Jan. 6 (UPI) -- The Consumer Electronics Show, one of the premier tech events in the country, kicks off Tuesday in Las Vegas with some of the industry's hottest gadgets.
This year's tech devices will address a wide range of issues, including streaming, data privacy, health, the emergence of 5G and sustainability.
For example, vendors at CES 2020 will roll out numerous chips and low-power wireless technology that can scan and measure calorie intake, glucose levels, driver distraction and body temperature for health-conscious individuals.
Other technology will show how fingerprints and other biometric signals are being used more for security such as locking doors and padlocks.
A new mobility pod by Segway-Ninebot, inspired by the pods in the movie "Jurassic World," can transport people around malls, airports and theme parks, and can be guided remotely or via self-driving mode.
On the privacy side, a box device called Winston can be placed between a Wi-Fi router and modem so it can take action to shrink the data footprint of all the devices in the user's home. It will also scan traffic coming and going to block ads, filter tracking cookies and hide the user's Internet address.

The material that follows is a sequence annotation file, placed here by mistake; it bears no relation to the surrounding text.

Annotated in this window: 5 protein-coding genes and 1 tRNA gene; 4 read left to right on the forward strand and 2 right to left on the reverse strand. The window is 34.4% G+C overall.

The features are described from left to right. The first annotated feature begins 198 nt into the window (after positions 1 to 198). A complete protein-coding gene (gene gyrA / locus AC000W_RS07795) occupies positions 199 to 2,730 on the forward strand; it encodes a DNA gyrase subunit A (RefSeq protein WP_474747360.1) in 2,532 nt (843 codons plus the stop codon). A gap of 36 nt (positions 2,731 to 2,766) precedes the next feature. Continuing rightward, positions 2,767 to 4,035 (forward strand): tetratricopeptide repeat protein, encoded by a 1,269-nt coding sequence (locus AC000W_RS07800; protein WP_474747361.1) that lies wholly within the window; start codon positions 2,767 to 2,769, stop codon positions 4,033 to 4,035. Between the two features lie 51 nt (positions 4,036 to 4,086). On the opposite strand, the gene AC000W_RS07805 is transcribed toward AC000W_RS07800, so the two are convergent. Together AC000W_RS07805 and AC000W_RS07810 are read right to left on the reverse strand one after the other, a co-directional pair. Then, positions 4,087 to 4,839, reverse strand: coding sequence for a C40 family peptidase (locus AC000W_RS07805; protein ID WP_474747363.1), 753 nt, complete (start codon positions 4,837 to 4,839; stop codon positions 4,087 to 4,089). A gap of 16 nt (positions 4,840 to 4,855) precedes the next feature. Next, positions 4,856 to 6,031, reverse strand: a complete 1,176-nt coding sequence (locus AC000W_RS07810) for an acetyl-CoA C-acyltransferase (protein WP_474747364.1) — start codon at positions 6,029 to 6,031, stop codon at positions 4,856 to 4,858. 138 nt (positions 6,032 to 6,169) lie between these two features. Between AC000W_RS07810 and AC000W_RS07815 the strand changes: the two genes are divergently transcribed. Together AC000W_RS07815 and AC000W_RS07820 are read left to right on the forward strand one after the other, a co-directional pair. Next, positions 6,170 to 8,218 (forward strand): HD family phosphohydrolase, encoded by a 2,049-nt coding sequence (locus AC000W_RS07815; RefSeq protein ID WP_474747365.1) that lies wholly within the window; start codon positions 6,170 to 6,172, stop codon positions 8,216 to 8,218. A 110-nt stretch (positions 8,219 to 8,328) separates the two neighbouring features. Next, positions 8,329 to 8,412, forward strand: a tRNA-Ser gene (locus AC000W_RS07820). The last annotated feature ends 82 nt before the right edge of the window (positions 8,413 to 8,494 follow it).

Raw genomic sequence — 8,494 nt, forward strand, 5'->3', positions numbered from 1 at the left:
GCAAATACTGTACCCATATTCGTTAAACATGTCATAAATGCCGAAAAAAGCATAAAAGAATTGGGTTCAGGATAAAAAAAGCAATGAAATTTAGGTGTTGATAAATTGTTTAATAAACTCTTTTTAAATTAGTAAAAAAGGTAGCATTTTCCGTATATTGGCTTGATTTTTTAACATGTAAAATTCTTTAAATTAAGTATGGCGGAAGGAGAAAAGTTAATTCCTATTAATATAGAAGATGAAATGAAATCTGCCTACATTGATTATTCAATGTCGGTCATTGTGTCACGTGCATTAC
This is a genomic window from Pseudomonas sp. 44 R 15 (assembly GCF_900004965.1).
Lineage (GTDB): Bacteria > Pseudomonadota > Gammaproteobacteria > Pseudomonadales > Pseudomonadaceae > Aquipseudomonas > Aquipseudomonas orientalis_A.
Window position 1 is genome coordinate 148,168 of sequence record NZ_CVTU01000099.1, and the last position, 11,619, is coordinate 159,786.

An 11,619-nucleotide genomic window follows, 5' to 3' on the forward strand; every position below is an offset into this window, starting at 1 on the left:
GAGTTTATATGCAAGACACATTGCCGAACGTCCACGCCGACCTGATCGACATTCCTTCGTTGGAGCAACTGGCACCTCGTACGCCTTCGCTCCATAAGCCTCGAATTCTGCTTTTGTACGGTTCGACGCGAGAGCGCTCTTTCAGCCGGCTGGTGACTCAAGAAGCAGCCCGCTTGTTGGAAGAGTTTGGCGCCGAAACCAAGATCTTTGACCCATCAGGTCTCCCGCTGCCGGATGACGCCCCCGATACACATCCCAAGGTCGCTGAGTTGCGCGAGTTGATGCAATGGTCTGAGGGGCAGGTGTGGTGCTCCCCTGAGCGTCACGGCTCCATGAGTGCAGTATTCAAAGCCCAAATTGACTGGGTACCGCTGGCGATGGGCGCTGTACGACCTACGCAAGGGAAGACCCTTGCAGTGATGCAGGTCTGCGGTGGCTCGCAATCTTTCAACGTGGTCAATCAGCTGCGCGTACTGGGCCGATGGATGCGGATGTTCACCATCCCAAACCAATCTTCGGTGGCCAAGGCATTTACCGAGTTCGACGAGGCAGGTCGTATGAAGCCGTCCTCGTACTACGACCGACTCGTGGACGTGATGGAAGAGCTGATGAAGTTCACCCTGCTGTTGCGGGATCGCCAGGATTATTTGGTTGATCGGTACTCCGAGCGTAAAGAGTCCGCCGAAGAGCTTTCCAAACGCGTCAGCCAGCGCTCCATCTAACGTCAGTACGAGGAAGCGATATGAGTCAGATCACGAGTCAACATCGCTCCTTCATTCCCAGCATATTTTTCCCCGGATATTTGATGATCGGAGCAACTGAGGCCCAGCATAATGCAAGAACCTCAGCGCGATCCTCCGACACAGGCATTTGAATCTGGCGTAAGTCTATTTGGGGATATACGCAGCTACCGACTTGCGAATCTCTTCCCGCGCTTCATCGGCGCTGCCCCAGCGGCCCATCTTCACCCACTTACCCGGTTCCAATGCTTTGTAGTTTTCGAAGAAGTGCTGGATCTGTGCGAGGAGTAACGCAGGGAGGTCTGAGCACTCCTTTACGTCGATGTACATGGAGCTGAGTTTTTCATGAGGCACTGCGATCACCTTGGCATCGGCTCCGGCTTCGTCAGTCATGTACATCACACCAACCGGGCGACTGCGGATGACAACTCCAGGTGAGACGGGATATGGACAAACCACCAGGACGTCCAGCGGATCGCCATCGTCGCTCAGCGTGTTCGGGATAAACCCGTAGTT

The Consumer Technology Association, which runs the show, announced last month that President Donald Trump's daughter and adviser, Ivanka Trump, would be the keynote speaker at the show after some called for better representation of tech women at the show.
Trump said in a statement that she will speak Tuesday on "how the government is working with private sector leaders to ensure American students and workers are equipped to thrive in the modern, digital economy."
Critics, like tech journalist Rachel Sklar, called the decision a slap in the face of women executives in the technology field who were better suited for the high-profile but looked over in favor of Trump.
"This is a terrible choice on so many levels but also -- what an insult to the years and years of protesting how few women were invited to keynote and being told it was a pipeline problem while similarly-situated men were elevated," Sklar said. "There are so many great, qualified women. Shame."